The U.S. Politics of Climate Adaptation: The Waxman Committee
Climate adaptation is finally entering the consciousness of important policymakers, trickling up and through organizations. But these shifts are not occurring smoothly or without controversy and a lot of injured fingers and toes. And we seem to be moving towards two views of how to adjust to our emerging climate: “adaptation” and “Adaptation.” The state of conflict between these two views in the U.S. is globally important right now because the U.S. has been the silent watcher on climate issues for the last decade. The U.S. government has not substantively participated in climate talks, and because the U.S. economy is so large, competing economies must keep par — for good or ill. This rule is widely understood for climate mitigation issues (regulation of greenhouse gas concentrations), but it’s also true for climate adaptation costs as well, which will also become an increasingly major element of economic spending. Finally, U.S. policymakers are going to have this debate, probably as a result of the climate change bill introduced to the U.S. House of Representatives last fall.
What I am referring to as small-A adaptation is the assumption that the emerging climate doesn’t really have big implications for the way we do work as a society — whatever that business is, in terms of human economics, the practice of conservation and development, or even our species’ cultural trajectory. Small-A climate adaptation is mostly just making tweaks to our existing behaviors and practice. Thus, cities or houses in most places won’t really look much different in 50 years as a result of the practice of climate change. We’ll treat water just as we have been doing (or would have been doing, assuming a stable climate). This is an evolutionary view of our world through the lens of climate adaptation.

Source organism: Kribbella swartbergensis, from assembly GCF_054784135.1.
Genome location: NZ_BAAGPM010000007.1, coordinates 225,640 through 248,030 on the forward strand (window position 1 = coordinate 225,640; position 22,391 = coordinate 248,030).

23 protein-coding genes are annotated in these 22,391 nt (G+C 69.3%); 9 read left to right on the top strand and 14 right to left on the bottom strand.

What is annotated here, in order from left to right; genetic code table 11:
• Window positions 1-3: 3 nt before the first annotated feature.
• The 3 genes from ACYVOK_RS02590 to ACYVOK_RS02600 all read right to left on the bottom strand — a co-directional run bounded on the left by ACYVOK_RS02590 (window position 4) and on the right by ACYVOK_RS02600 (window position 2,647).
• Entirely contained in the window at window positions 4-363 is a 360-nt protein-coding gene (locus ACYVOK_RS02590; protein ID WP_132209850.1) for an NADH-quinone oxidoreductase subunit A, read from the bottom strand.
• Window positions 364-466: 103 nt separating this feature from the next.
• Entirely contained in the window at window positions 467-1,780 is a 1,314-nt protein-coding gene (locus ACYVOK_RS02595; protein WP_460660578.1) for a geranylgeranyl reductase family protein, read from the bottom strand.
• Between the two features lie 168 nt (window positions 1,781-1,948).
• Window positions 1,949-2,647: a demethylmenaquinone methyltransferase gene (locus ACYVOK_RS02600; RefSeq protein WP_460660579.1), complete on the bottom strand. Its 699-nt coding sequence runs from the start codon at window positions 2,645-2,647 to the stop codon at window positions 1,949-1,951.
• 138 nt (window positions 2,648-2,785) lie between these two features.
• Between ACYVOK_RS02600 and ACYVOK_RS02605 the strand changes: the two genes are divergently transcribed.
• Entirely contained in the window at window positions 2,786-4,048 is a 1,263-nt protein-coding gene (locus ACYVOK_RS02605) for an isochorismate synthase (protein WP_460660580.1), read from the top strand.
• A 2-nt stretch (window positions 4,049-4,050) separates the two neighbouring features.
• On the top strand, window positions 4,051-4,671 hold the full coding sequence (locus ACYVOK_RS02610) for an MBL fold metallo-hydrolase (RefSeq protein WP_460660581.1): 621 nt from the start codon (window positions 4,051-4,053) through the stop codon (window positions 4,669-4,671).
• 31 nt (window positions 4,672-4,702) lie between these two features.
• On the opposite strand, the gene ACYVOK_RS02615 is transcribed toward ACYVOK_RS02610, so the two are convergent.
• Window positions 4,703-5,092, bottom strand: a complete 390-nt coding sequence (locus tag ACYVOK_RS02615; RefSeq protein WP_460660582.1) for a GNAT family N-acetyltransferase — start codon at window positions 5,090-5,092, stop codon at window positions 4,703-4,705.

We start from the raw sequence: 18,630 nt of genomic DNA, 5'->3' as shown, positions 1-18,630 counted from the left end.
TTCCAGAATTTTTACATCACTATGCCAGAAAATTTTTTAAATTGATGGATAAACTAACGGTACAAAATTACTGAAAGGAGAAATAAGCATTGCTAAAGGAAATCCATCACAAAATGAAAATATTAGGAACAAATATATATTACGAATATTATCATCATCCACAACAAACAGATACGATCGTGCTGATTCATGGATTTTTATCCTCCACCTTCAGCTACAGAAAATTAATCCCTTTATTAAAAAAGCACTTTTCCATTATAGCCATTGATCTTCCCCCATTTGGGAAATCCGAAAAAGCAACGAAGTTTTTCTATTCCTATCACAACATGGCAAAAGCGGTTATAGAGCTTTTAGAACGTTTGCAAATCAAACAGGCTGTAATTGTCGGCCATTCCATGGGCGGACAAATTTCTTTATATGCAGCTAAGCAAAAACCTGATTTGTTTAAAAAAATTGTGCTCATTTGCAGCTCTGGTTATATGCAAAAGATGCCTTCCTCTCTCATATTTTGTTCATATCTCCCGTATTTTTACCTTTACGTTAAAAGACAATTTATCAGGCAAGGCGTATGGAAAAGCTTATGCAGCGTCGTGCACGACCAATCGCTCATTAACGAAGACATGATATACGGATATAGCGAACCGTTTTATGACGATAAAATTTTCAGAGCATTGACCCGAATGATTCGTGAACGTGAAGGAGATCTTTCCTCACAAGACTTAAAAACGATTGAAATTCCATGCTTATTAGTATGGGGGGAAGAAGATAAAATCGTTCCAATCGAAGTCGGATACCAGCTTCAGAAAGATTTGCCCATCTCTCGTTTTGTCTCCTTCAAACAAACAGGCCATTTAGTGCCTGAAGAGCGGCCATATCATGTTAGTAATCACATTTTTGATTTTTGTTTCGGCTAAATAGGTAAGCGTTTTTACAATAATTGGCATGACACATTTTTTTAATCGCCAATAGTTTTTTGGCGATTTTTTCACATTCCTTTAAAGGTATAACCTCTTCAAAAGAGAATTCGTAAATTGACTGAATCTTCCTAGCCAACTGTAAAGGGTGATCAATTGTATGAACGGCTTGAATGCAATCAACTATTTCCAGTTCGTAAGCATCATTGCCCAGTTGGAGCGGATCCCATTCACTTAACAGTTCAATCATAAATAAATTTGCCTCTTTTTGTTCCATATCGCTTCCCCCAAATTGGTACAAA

In contrast, big-A Adaptation says we are entering a revolutionary phase in human history, and our future as a species (and that of most other species) will be very different in the near term as a result. This view isn’t necessarily gloom-and-doom. But we might imagine that lots of cities and homes in the developed world practice rainwater harvesting and graywater recycling, not to mention that large percentages of the population in drying regions leave for still-wet areas, resulting in mass migrations comparable to what was seen in the late 19th and early 20th centuries (or the massive rural-to-urban migration in China in the past 25 years). Foodstuffs in a less-reliable precipitation regime will probably mean that many people eat quite differently than we have for the past few centuries. In the scale of human history, those are big changes.
Why would someone advocate small-A adaptation? Beyond thinking that the alternative is simply frightening, the way the IPCC reports the amount of climate change doesn’t sound very significant. Small shifts in mean annual temperature seem … easy to deal with. But they also mask important trends, such as the increasing variability of climate and the frequency of extreme events, such as droughts, floods, and big fires. And those extreme events tend to have inordinate impacts on economies. Think of the effect of Hurricane Katrina on New Orleans … nothing has been the same there since. In effect, we are seeing geological-scale events that occurring on a human lifespan’s scale.
These issues are relevant for 2009 because climate adaptation will be a major topic of discussion at the Copenhagen UNFCCC CoP meeting this December. This meeting is where all of the signatories of the UNFCCC come together to discuss how to (a) create a new effective climate mitigation treaty, and (b) begin to fund large-scale climate adaptation work. And since the advent of Obama’s administration, the level of interest in climate change issues has increased very significantly in the U.S. So, we should be able to see harbingers of international policy as a reflection of what’s happening in domestic U.S. politics.